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The name Hinck is tied to the ancient Anglo-Saxon culture of England. It comes from the son of Hink or Hinche. [1]CITATION[CLOSE]
Hanks, Patricia and Flavia Hodges, A Dictionary of Surnames. Oxford: Oxford University Press, 1988. Print. (ISBN 0-19-211592-8)
However, for the reader's perusal we are including the following quotation: "Hinks is no doubt a corruption of Hengest, which signifies a stallion. Some traditions make Heingist a Frisian, in which language the word is hingst, which approaches nearer to Hincks. In the names of places, Heingist has become changed to Hinks, as in Hinksey, county Berkshire." [2]CITATION[CLOSE]
The Norman People and Their Existing Descendants in the British Dominions and the United States Of America. Baltimore: Genealogical Publishing, 1975. Print. (ISBN 0-8063-0636-X)


Hinck Early Origins



The surname Hinck was first found in Oxfordshire at either North Hinksey or South Hinksey, parishes, in the union of Abingdon, hundred of Hormer. [3]CITATION[CLOSE]
Lewis, Samuel, A Topographical Dictionary of England. Institute of Historical Research, 1848, Print.
Traditionally part of Berkshire, this jurisdiction was changed to Oxfordshire in 1974. The place name dates back to Saxon times when it was first listed as Hengestesige in the 10th century. Literally the place name means "island or well-watered land of the stallion or of a man called Hengest," from the Old English words hengest or the Old English personal name + "eg." [4]CITATION[CLOSE]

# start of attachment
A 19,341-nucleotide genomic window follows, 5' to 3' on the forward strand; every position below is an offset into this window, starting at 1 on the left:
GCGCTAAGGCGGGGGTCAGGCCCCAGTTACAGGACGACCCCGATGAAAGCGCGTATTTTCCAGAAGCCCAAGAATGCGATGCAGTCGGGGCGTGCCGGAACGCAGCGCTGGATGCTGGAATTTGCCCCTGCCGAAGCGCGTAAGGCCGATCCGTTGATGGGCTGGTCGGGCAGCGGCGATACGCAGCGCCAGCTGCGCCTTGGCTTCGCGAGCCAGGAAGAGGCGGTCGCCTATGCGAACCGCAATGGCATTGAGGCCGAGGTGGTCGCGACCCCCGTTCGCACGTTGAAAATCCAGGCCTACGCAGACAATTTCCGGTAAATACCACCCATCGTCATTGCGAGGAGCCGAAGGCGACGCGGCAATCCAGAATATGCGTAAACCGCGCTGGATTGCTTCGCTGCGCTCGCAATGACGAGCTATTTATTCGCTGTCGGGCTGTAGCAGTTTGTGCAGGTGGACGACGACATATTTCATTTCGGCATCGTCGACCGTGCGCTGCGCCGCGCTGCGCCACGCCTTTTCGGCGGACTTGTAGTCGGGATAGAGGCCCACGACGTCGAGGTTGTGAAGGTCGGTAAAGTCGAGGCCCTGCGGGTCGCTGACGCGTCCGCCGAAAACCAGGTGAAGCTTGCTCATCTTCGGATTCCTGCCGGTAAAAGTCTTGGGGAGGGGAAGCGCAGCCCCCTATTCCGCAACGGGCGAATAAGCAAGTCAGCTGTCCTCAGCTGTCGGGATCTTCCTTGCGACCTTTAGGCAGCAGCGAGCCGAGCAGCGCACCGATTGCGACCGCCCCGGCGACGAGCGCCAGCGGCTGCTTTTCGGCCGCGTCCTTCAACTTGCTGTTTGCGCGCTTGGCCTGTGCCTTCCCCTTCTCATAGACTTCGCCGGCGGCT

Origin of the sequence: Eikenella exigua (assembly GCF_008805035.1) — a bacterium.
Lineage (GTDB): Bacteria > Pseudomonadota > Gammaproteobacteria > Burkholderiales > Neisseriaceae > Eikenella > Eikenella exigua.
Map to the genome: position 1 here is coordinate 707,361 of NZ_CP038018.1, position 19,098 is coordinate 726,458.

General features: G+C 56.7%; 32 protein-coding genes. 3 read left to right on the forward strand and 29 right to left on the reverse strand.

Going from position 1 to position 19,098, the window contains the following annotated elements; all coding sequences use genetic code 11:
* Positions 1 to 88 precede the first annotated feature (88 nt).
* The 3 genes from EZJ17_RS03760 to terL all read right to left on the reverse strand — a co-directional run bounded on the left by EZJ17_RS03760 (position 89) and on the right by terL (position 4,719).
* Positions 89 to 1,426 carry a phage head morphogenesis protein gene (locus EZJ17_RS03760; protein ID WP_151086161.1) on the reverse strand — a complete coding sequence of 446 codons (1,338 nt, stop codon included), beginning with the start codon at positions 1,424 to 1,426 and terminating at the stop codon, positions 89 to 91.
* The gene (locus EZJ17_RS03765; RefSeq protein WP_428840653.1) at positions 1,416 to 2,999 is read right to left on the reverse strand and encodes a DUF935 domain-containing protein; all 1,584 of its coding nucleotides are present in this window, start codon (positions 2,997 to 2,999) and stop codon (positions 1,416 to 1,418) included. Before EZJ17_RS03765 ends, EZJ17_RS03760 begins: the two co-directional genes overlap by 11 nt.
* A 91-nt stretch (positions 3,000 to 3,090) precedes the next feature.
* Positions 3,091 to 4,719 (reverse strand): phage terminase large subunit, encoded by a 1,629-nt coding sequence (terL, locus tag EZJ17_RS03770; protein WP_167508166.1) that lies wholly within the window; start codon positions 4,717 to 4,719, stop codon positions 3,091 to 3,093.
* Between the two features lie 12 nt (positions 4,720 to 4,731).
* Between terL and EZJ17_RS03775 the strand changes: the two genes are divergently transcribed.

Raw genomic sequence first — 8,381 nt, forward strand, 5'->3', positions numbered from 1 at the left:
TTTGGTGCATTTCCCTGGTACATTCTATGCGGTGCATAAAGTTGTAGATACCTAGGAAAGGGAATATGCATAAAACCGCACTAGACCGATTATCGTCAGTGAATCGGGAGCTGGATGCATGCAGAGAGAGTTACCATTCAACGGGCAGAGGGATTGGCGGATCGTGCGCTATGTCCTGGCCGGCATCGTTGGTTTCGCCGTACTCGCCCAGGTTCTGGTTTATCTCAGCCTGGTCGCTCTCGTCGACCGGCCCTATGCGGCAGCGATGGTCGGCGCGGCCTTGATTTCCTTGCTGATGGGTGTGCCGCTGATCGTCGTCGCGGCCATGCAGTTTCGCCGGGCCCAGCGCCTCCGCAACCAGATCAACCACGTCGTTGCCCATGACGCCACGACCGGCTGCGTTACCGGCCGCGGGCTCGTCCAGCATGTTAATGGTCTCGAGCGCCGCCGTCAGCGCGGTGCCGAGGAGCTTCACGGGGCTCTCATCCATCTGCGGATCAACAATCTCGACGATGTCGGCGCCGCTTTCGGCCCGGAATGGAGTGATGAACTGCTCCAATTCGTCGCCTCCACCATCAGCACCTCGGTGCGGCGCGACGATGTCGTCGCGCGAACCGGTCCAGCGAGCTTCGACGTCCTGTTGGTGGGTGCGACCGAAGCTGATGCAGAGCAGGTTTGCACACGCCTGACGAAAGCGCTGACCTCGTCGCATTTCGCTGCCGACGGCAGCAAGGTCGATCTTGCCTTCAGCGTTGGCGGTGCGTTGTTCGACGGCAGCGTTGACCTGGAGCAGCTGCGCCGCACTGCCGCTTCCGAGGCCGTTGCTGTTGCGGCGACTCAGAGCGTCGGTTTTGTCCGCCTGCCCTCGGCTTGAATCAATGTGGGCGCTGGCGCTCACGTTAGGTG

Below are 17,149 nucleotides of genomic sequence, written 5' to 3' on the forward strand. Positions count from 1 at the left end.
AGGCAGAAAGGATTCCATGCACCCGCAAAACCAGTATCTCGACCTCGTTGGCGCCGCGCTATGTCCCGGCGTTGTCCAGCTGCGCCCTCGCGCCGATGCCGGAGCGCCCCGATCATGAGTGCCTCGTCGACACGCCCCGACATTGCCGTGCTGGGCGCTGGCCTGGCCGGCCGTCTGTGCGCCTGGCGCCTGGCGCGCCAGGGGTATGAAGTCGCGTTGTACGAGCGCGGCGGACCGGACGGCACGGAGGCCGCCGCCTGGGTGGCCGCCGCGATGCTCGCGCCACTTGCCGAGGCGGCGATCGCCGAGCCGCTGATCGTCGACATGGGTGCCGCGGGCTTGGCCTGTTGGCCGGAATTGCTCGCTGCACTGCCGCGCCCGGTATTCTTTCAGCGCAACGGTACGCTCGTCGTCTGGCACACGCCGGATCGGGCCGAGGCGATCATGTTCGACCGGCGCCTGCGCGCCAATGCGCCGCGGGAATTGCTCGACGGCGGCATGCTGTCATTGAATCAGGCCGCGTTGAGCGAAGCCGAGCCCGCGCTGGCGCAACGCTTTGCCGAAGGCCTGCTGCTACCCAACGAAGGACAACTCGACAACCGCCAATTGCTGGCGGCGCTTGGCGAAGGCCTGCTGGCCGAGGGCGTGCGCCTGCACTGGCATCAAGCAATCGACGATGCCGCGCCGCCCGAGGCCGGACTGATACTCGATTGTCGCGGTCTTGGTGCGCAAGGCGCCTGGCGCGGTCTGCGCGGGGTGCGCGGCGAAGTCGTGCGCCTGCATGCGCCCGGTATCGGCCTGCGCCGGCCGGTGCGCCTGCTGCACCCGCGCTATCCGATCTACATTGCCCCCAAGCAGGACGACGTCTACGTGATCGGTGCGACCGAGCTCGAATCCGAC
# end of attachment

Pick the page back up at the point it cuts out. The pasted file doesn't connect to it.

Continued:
Mills, A.D., Dictionary of English Place-Names. Oxford: Oxford University Press, 1991. Print. (ISBN 0-19-869156-4)
One of the earliest records of the family was Roger Hanke who was listed in the Hundredorum Rolls of 1273 in Norfolk. [5]CITATION[CLOSE]
Bardsley, C.W, A Dictionary of English and Welsh Surnames: With Special American Instances. Wiltshire: Heraldry Today, 1901. Print. (ISBN 0-900455-44-6)
William Hynke was listed in the Subsidy Rolls of Suffolk in 1327 as was ? Hynks in 1381. [6]CITATION[CLOSE]
Reaney, P.H and R.M. Wilson, A Dictionary of English Surnames. London: Routledge, 1991. Print. (ISBN 0-415-05737-X)

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Hinck Spelling Variations


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Hinck Spelling Variations



Only recently has spelling become standardized in the English language. As the English language evolved in the Middle Ages, the spelling of names changed also. The name Hinck has undergone many spelling variations, including Hincks, Hinks, Hinck, Hincke, Hinckes, Hink and others.